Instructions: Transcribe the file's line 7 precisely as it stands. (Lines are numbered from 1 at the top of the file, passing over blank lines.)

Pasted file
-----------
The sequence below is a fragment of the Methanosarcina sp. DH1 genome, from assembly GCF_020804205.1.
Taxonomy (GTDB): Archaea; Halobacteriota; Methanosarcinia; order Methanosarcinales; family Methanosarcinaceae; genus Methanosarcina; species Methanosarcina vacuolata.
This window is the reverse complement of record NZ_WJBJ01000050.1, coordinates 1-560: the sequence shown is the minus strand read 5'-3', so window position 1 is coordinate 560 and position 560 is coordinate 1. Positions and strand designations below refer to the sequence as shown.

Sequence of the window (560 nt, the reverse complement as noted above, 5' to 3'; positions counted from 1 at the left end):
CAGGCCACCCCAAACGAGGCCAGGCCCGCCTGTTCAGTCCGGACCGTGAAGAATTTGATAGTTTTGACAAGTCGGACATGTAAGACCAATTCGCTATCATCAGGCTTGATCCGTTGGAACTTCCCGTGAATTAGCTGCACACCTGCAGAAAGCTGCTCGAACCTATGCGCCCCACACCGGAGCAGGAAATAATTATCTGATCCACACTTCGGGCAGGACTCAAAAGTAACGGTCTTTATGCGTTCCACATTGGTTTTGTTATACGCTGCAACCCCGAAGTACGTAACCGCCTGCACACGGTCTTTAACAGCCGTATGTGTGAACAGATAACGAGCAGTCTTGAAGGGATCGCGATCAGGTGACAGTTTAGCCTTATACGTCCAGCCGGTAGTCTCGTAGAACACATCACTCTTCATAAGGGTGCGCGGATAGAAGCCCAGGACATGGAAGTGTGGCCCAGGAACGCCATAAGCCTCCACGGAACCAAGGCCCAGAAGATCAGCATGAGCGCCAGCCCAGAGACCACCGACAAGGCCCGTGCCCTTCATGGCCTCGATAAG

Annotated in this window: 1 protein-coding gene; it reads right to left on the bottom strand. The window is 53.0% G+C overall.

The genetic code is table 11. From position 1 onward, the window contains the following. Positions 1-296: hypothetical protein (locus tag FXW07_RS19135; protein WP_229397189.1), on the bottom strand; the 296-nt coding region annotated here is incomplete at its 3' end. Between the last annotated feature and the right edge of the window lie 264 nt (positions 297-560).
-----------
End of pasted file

The genetic code is table 11. From position 1 onward, the window contains the following. Positions 1-296: hypothetical protein (locus tag FXW07_RS19135; protein WP_229397189.1), on the bottom strand; the 296-nt coding region annotated here is incomplete at its 3' end. Between the last annotated feature and the right edge of the window lie 264 nt (positions 297-560).